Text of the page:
Throughout the journey of life, we all have moments of feeling lost. Experiences where we feel tested. It's at these times we need a signpost to point the way through the darkness and confusion to a clearer and better path. A PILGRIM'S JOURNEY is composed of 20 signposts, excerpts from the full-length work by Kampmann entitled SIGNPOSTS: A DEVOTIONAL, which shares the insights and wisdom he discovered as he journeyed through the pages of the New and Old Testaments. Designed as a daily devotional, it is built page by page on the assumption that the meaning and purpose of our lives is available to be discovered if only we take the time and trouble to look. Prepare yourself for the journey and keep your eyes open to the signposts along the way. You too will discover that God is always near and available for those who seek him.
This refreshing re-evaluation of the so-called autobiography of Ignatius Loyola (c. 1491-1556) situates Ignatius's Acts against the backgrounds of the spiritual geography of Luke's New Testament writings and the culture of Renaissance humanism. Ignatius Loyola's So-Called Autobiography builds upon recent scholarly consensus, examines the language of the text that Ignatius Loyola dictated as his legacy to fellow Jesuits late in life, and discusses relevant elements of the social, historical, and religious contexts in which the text came to birth. Recent monographs by Marjorie O'Rourke Boyle and John W. O'Malley have characterized Ignatius's Acts as a mirror of vainglory and of apostolic religious life, respectively. In this study, John M. McManamon, S.J., persuasively argues that an appreciation of the two Lukan New Testament writings likewise helps interpret the theological perspectives of Ignatius. The geography of Luke's two writings and the theology that undergirds Luke's redactional innovation assisted Ignatius in remembering and understanding the crucial acts of God in his own life. This eloquent, lucidly written new book is essential reading for anyone interested in Ignatius, the early Jesuits, sixteenth-century religious life, and the history of early modern Europe.
Founded in 1540 by Ignatius of Loyola, the Society of Jesus (Jesuits) has been praised as a saintly god-send and condemned as the work of Satan. With some 600 entries written by 110 authors - those inside and outside the order - this encyclopedia opens up the complexities of Jesuit history and explores the current life and work of this Catholic religious order and its global vocation. Approximately 230 entries are biographies, focusing on key people in Jesuit history, while the majority of the entries focus on Jesuit ideals, concepts, terminology, places, institutions, and events. With some 70 illustrations highlighting the centrality of visual images in Jesuit life, this encyclopedia is a comprehensive volume providing accessible and authoritative coverage of the Jesuits' life and work across the continents during the last five centuries.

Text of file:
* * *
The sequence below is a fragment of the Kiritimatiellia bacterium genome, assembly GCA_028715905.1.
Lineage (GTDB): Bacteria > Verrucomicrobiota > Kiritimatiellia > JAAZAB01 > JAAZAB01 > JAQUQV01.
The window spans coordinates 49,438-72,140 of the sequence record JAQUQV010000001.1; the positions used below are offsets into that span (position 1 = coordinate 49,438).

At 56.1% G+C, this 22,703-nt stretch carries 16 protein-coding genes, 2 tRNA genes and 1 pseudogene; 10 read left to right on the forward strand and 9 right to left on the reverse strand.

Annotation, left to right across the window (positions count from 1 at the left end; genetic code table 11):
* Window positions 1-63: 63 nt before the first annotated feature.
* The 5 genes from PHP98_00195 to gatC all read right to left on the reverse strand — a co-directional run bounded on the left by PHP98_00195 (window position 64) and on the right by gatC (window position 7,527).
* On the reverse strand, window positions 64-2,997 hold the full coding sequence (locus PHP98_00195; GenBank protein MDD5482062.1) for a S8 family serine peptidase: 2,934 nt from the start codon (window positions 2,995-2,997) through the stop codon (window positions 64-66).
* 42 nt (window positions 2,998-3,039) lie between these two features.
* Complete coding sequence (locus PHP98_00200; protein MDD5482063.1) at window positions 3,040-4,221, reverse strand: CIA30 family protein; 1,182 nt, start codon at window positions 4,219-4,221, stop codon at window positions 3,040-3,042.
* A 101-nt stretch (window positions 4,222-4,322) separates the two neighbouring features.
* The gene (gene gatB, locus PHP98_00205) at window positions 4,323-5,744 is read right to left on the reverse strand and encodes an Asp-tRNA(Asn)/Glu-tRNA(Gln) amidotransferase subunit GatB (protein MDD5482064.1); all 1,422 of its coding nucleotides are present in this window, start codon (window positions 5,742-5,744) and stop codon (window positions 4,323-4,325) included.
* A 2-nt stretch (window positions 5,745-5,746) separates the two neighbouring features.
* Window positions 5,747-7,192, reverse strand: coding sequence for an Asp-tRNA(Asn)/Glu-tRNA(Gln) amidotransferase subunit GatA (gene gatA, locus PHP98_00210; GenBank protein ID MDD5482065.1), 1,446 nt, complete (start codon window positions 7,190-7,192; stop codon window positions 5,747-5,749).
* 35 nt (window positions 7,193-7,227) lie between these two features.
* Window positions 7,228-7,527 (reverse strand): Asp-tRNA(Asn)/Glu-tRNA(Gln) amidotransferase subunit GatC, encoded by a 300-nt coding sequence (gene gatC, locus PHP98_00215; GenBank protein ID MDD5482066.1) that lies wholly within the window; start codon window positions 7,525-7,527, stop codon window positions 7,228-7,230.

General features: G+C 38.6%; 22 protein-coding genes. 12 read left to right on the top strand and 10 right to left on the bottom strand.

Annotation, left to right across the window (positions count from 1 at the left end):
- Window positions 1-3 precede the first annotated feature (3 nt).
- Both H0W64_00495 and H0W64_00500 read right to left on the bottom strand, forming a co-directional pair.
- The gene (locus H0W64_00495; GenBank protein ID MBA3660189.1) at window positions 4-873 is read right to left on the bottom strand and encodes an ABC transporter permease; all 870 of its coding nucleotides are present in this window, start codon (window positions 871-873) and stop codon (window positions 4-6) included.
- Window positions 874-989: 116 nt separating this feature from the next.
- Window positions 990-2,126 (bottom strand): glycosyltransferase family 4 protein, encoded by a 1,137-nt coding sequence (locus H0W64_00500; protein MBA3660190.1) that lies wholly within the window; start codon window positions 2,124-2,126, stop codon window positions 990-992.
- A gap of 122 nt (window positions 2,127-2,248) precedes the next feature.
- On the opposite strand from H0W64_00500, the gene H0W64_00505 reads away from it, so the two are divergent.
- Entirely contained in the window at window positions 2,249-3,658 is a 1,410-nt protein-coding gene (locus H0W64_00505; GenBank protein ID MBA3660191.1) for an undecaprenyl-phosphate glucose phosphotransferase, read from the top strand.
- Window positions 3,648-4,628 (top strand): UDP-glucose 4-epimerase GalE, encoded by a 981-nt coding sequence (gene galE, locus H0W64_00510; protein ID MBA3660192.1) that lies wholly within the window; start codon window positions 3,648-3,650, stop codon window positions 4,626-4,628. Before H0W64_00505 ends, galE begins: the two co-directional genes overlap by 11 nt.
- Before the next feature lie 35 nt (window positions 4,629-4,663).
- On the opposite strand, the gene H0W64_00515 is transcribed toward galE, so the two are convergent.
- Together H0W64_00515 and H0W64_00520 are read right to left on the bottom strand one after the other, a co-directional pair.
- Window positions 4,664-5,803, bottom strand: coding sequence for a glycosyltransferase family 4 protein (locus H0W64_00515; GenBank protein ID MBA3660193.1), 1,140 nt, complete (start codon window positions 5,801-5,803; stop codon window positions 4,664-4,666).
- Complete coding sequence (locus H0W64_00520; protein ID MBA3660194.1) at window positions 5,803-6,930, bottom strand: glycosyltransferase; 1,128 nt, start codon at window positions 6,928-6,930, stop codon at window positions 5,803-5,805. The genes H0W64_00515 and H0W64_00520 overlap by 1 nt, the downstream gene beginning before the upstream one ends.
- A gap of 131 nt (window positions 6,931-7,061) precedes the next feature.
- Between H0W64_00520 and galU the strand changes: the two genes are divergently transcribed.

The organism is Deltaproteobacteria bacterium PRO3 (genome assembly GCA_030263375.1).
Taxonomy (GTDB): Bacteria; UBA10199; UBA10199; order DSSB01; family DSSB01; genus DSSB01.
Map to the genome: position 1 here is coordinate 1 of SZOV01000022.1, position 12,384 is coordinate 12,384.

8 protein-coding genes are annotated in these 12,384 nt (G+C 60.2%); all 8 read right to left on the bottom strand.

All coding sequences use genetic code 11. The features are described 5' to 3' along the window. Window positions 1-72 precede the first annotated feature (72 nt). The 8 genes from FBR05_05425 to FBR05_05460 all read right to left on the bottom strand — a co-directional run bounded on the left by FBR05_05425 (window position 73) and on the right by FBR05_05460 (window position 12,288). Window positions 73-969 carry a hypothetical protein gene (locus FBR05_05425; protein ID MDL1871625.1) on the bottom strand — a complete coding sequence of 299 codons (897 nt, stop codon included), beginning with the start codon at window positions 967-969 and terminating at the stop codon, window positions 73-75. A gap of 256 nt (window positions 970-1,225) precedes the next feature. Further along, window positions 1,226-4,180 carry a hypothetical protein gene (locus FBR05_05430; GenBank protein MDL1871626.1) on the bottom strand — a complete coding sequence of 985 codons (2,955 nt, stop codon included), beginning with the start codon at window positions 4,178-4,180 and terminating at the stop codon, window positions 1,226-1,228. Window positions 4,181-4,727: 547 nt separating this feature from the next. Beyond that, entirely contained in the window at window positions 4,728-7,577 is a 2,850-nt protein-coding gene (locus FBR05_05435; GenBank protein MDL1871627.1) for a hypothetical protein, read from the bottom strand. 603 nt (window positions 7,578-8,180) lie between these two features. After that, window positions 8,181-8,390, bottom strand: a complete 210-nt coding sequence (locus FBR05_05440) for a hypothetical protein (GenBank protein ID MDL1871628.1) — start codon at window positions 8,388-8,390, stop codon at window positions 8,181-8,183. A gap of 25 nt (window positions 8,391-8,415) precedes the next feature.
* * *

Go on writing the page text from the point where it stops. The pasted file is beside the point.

Jesuits have contributed to the life and theological development of the Church for many generations - culminating in Pope Francis, the first Jesuit Pope. Ignatius Loyola called his men and all those inspired by the Ignatian Spiritual Exercises to a certain ecclesial disposition a way of thinking, judging and feeling with the Church.Gill Goulding discusses the key texts from St Ignatius' life and work to identify the Ignatian ecclesial disposition that is centered on Christ. It is fuelled by a Trinitarian horizon, and with a clear emphasis on the dignity of every human person. Golding introduces and examines key historical figures such as St Pierre Favre and Mary Ward; as well as two of the major 20th century theologians - Henri de Lubac and Avery Dulles. Finally, Goulding highlights the Ignatian ecclesial disposition in the highest authority of the contemporary Roman Catholic Church, in the background to the pontificates of John Paul II, Benedict XVI and Francis, focusing on the centrality of Christ and the work of the New Evangelization.This book raises the key questions of the relationship between Christ and the Church as the body of Christ. It indicates the importance of maintaining a Trinitarian horizon in theological vision and raises the pertinent if difficult question of the meaning of Christian obedience. Goulding also underlines the importance of the integration of spirituality and theology which has ramifications for all Christian denominations and possibilities for ongoing inter-faith dialogue.
This volume places Loyola's life, his writings, and spirituality in a broader context of important late medieval and early modern movements and processes that have been appreciated too little by historians who explored Ignatius more as the colossal icon of the so-called Counterreformation than as a man influenced by the dramatic and revolutionary period in which he lived.
From Rome to Zurich - Between Ignatius and Vermigli? brings notable scholars from the fields of Reformation and Early Modern studies to honor their friend, mentor, and colleague, J. Patrick Donnelly with essays commensurate with his own broad interests and scholarship. Touching Protestant scholasticism, reformation era life writing, Reformation polemics? both Protestant and Catholic, and with several on theology proper, inter alia, the essays collected here by a group of international scholars break new ground in reformation history, thought, and theology, providing fresh insights into current scholarship in both Reformation and Catholic Reformation studies. The essays take in the broad scope of the 16th century, from Thomas More to Martin Bucer, and from Thomas Stapleton to Peter Martyr Vermigli.
In The Jesuits, acclaimed historian John W. O'Malley, SJ, provides essential historical background from the founder Ignatius of Loyola through Pope Francis and the present. Concise and compelling, this brief book is an accessible introduction for anyone interested in world or church history.